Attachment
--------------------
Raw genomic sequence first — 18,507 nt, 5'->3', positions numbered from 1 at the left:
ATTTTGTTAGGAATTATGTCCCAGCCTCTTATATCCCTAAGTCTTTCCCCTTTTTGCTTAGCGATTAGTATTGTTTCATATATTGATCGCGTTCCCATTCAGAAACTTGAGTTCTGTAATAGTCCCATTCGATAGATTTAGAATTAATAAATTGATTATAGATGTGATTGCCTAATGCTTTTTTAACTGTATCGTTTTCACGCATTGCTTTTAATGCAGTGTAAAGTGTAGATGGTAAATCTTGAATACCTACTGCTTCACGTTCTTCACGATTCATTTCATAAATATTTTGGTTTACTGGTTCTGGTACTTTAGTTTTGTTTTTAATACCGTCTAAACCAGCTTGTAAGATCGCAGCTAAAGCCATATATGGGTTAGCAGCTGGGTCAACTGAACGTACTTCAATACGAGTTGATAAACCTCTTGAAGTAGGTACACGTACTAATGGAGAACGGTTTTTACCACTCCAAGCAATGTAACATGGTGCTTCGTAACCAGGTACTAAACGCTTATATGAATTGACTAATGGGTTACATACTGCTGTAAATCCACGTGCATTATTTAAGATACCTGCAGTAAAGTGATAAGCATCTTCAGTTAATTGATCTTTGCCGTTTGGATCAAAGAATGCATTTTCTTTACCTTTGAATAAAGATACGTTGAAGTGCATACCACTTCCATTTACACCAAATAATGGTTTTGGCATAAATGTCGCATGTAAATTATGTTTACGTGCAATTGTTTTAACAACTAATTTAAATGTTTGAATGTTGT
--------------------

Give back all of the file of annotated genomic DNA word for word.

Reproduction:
Raw genomic sequence first — 18,507 nt, 5'->3', positions numbered from 1 at the left:
ATTTTGTTAGGAATTATGTCCCAGCCTCTTATATCCCTAAGTCTTTCCCCTTTTTGCTTAGCGATTAGTATTGTTTCATATATTGATCGCGTTCCCATTCAGAAACTTGAGTTCTGTAATAGTCCCATTCGATAGATTTAGAATTAATAAATTGATTATAGATGTGATTGCCTAATGCTTTTTTAACTGTATCGTTTTCACGCATTGCTTTTAATGCAGTGTAAAGTGTAGATGGTAAATCTTGAATACCTACTGCTTCACGTTCTTCACGATTCATTTCATAAATATTTTGGTTTACTGGTTCTGGTACTTTAGTTTTGTTTTTAATACCGTCTAAACCAGCTTGTAAGATCGCAGCTAAAGCCATATATGGGTTAGCAGCTGGGTCAACTGAACGTACTTCAATACGAGTTGATAAACCTCTTGAAGTAGGTACACGTACTAATGGAGAACGGTTTTTACCACTCCAAGCAATGTAACATGGTGCTTCGTAACCAGGTACTAAACGCTTATATGAATTGACTAATGGGTTACATACTGCTGTAAATCCACGTGCATTATTTAAGATACCTGCAGTAAAGTGATAAGCATCTTCAGTTAATTGATCTTTGCCGTTTGGATCAAAGAATGCATTTTCTTTACCTTTGAATAAAGATACGTTGAAGTGCATACCACTTCCATTTACACCAAATAATGGTTTTGGCATAAATGTCGCATGTAAATTATGTTTACGTGCAATTGTTTTAACAACTAATTTAAATGTTTGAATGTTGT